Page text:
You have 2 options - wallow/stop/quit or figure out what went wrong.  The first is not an option, really.  You are not that type of person.  Instead, you find time to have a straight talk with the supervisor.  It's time for you to step up, realizing that when you do, next steps may actually be the former (moving on, the fit is not there.)

This is not an easy conversation to have, as you do not want to come across as whiny or a sore loser.  This is a conversation that needs to be fact-finding - asking questions that focus on the next step:

  • what can I do to showcase how I XXXX? (include examples of how this has been done in the past, seeking clarity on what could have missing)
  • how often can we meet to discuss my progress in XXXX? (include examples of past discussions and seek clarity around providing further details)
  • is there a mentor that can help me with XXXX? (this shows willingness to learn & grow, deepening understanding of the company culture)
The point here is to seek clarity around the situation while still pointing relevant information and seeking to grow in the organization.

If you were in this situation, what would you do?

Monday, May 11, 2015

The Power of an Actionable Workshop: lessons from the Mental Warrior

(my apologies if this seems like shameless on to find out)

On one of the biggest days of my business (and professional development) year - Leadercast Day, the most unexpected, and unplanned for event occurred.  This is not pretty - we had a power outage and I could only present 1/2 of the presentation.

I had a room full of attendees who had just finished a great lunch, and were networking and enjoying the beautiful sunshine and 85 degree day when a blip occurred and we (along with an entire grid-section in our area) were without power.  With 20 minutes left to go before we restart for the afternoon sessions, in collaboration with our venue host - who is scrambling to figure out what is going on...such grace & calm under pressure, together we decide to wait until there is 5 minutes before out start to make any announce.  At the same time, he and I determine that we can set 3 different contingency plans in place - and we did.  (At the utmost service at all times, he was willing to open his theatre for us on any day of the week or weekend at anytime and be there himself to ensure everything went off without a hitch).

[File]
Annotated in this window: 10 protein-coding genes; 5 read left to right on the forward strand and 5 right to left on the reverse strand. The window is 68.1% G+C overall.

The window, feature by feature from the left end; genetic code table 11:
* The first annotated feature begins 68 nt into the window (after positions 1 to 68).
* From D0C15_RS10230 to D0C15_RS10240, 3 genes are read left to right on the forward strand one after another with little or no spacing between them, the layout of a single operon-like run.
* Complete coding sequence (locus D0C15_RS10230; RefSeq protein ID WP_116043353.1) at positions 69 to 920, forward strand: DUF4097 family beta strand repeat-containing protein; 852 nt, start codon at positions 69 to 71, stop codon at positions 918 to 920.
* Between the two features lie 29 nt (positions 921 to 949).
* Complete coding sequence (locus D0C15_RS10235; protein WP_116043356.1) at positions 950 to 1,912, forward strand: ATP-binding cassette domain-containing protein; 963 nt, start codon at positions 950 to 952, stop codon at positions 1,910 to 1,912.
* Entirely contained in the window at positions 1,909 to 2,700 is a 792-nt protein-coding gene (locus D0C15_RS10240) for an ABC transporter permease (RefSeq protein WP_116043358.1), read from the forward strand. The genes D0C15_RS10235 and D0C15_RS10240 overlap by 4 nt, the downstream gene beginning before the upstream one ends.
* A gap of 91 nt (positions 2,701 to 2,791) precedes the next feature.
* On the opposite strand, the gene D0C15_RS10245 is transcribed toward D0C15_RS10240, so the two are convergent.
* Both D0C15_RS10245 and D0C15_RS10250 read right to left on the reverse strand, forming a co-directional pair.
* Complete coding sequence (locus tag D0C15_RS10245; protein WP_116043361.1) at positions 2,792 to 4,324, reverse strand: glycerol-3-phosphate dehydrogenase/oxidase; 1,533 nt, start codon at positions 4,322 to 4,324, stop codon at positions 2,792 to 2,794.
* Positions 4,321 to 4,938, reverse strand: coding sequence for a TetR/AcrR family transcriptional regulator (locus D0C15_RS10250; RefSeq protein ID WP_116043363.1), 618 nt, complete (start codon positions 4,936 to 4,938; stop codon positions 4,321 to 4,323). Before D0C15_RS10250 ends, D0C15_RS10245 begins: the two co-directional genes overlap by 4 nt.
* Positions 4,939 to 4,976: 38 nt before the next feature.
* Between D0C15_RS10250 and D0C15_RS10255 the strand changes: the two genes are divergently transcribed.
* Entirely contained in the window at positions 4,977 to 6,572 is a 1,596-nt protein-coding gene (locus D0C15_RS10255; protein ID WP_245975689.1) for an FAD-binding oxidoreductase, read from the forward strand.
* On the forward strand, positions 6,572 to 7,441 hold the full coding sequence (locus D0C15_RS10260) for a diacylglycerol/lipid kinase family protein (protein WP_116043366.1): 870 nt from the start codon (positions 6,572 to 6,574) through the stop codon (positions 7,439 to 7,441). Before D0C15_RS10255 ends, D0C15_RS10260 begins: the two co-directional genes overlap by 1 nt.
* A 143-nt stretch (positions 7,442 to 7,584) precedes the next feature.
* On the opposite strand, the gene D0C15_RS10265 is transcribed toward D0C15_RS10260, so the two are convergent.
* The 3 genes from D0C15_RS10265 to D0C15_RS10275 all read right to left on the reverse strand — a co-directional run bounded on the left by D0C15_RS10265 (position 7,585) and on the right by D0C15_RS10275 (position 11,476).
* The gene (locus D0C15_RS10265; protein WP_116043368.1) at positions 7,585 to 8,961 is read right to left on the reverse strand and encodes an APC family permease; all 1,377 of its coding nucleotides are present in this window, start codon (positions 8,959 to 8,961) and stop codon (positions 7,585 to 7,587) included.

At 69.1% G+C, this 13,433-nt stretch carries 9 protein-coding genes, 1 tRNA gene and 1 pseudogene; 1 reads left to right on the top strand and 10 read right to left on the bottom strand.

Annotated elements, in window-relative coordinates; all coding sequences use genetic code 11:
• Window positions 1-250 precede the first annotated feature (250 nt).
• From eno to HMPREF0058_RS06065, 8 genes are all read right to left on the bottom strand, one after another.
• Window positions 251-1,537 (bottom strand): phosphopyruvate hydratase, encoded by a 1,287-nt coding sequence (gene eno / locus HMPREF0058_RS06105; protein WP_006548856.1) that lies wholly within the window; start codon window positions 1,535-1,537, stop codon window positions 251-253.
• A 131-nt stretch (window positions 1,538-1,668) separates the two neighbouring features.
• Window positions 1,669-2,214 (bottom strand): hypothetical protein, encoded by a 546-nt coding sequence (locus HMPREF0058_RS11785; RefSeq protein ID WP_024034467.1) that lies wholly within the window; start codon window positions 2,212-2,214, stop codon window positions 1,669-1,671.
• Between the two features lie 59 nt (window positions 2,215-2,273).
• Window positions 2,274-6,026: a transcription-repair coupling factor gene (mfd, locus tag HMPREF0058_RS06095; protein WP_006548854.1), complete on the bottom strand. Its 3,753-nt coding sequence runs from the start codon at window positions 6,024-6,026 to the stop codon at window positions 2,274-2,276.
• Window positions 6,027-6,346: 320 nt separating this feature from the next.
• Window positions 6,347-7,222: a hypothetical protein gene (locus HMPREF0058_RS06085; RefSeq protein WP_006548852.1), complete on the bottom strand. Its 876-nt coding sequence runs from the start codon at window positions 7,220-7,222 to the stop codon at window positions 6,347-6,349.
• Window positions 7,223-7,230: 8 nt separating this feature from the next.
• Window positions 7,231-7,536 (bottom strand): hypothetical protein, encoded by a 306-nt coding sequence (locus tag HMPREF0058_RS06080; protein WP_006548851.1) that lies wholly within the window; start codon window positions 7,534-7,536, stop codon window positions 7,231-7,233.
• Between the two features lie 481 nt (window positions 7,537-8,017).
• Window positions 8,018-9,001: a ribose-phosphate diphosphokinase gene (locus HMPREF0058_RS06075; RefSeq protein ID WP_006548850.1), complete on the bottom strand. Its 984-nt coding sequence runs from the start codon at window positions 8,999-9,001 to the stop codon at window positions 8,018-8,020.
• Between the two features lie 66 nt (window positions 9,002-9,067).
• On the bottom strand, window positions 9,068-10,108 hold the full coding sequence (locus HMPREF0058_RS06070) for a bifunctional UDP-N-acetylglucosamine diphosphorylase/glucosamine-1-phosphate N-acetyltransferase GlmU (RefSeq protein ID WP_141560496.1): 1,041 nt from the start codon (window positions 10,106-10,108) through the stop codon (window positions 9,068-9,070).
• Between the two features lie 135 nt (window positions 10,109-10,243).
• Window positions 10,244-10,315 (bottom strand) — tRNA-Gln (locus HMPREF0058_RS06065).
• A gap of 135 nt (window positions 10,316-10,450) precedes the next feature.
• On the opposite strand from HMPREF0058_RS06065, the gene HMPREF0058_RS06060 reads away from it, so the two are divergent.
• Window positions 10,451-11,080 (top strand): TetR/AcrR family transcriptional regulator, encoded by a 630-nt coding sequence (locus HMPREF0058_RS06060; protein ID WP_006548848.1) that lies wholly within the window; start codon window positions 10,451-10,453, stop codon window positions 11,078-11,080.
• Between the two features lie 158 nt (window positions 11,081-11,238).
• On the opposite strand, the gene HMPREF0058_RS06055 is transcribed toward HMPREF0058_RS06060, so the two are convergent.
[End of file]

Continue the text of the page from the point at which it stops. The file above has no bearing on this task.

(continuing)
At 5 minutes to our afternoon session, we were given information that the power would not be restored for at least 2-3 hours.  That being said I needed to inform the group.  On such a nice day, people were everywhere, so we needed to get everyone into seats to inform them of next steps.

I was able to thank them, share the options and put myself in the centre of gathering their information for next steps.  In less than 15 minutes, we had all attendees taken care of with their chosen option.  Done.